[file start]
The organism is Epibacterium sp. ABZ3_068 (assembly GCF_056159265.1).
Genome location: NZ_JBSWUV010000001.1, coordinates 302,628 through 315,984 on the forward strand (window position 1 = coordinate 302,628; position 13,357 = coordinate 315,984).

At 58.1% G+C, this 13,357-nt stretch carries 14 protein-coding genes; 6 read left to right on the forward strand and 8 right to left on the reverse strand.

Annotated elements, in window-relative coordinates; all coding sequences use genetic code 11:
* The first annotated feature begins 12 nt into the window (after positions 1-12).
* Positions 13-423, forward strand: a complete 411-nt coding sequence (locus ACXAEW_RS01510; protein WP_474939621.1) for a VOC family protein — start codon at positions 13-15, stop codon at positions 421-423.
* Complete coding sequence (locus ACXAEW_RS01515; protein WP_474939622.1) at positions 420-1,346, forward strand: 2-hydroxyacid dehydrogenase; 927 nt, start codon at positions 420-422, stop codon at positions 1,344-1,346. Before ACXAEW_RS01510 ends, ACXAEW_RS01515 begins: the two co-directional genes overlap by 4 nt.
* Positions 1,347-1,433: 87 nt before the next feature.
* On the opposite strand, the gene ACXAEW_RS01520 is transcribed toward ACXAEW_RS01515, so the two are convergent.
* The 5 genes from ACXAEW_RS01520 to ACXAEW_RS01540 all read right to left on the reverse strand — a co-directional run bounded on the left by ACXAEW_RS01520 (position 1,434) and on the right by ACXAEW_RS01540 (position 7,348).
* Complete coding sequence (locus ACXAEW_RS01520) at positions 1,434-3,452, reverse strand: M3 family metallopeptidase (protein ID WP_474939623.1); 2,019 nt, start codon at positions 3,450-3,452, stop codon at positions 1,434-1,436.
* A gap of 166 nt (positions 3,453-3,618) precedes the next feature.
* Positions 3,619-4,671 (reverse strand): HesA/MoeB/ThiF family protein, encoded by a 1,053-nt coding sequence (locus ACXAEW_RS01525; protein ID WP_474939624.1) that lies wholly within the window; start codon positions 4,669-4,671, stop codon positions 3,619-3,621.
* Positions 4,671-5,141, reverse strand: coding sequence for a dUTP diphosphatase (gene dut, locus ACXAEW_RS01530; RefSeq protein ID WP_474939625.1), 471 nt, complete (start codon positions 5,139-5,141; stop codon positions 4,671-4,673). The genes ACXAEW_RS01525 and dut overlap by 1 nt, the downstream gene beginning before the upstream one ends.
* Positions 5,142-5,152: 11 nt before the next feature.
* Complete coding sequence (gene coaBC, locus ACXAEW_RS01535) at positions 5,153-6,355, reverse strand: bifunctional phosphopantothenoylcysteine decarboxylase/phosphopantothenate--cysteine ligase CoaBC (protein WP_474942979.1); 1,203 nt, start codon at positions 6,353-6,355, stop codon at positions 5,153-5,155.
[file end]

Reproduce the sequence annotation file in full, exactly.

The organism is Epibacterium sp. ABZ3_068 (assembly GCF_056159265.1).
Genome location: NZ_JBSWUV010000001.1, coordinates 302,628 through 315,984 on the forward strand (window position 1 = coordinate 302,628; position 13,357 = coordinate 315,984).

At 58.1% G+C, this 13,357-nt stretch carries 14 protein-coding genes; 6 read left to right on the forward strand and 8 right to left on the reverse strand.

Annotated elements, in window-relative coordinates; all coding sequences use genetic code 11:
* The first annotated feature begins 12 nt into the window (after positions 1-12).
* Positions 13-423, forward strand: a complete 411-nt coding sequence (locus ACXAEW_RS01510; protein WP_474939621.1) for a VOC family protein — start codon at positions 13-15, stop codon at positions 421-423.
* Complete coding sequence (locus ACXAEW_RS01515; protein WP_474939622.1) at positions 420-1,346, forward strand: 2-hydroxyacid dehydrogenase; 927 nt, start codon at positions 420-422, stop codon at positions 1,344-1,346. Before ACXAEW_RS01510 ends, ACXAEW_RS01515 begins: the two co-directional genes overlap by 4 nt.
* Positions 1,347-1,433: 87 nt before the next feature.
* On the opposite strand, the gene ACXAEW_RS01520 is transcribed toward ACXAEW_RS01515, so the two are convergent.
* The 5 genes from ACXAEW_RS01520 to ACXAEW_RS01540 all read right to left on the reverse strand — a co-directional run bounded on the left by ACXAEW_RS01520 (position 1,434) and on the right by ACXAEW_RS01540 (position 7,348).
* Complete coding sequence (locus ACXAEW_RS01520) at positions 1,434-3,452, reverse strand: M3 family metallopeptidase (protein ID WP_474939623.1); 2,019 nt, start codon at positions 3,450-3,452, stop codon at positions 1,434-1,436.
* A gap of 166 nt (positions 3,453-3,618) precedes the next feature.
* Positions 3,619-4,671 (reverse strand): HesA/MoeB/ThiF family protein, encoded by a 1,053-nt coding sequence (locus ACXAEW_RS01525; protein ID WP_474939624.1) that lies wholly within the window; start codon positions 4,669-4,671, stop codon positions 3,619-3,621.
* Positions 4,671-5,141, reverse strand: coding sequence for a dUTP diphosphatase (gene dut, locus ACXAEW_RS01530; RefSeq protein ID WP_474939625.1), 471 nt, complete (start codon positions 5,139-5,141; stop codon positions 4,671-4,673). The genes ACXAEW_RS01525 and dut overlap by 1 nt, the downstream gene beginning before the upstream one ends.
* Positions 5,142-5,152: 11 nt before the next feature.
* Complete coding sequence (gene coaBC, locus ACXAEW_RS01535) at positions 5,153-6,355, reverse strand: bifunctional phosphopantothenoylcysteine decarboxylase/phosphopantothenate--cysteine ligase CoaBC (protein WP_474942979.1); 1,203 nt, start codon at positions 6,353-6,355, stop codon at positions 5,153-5,155.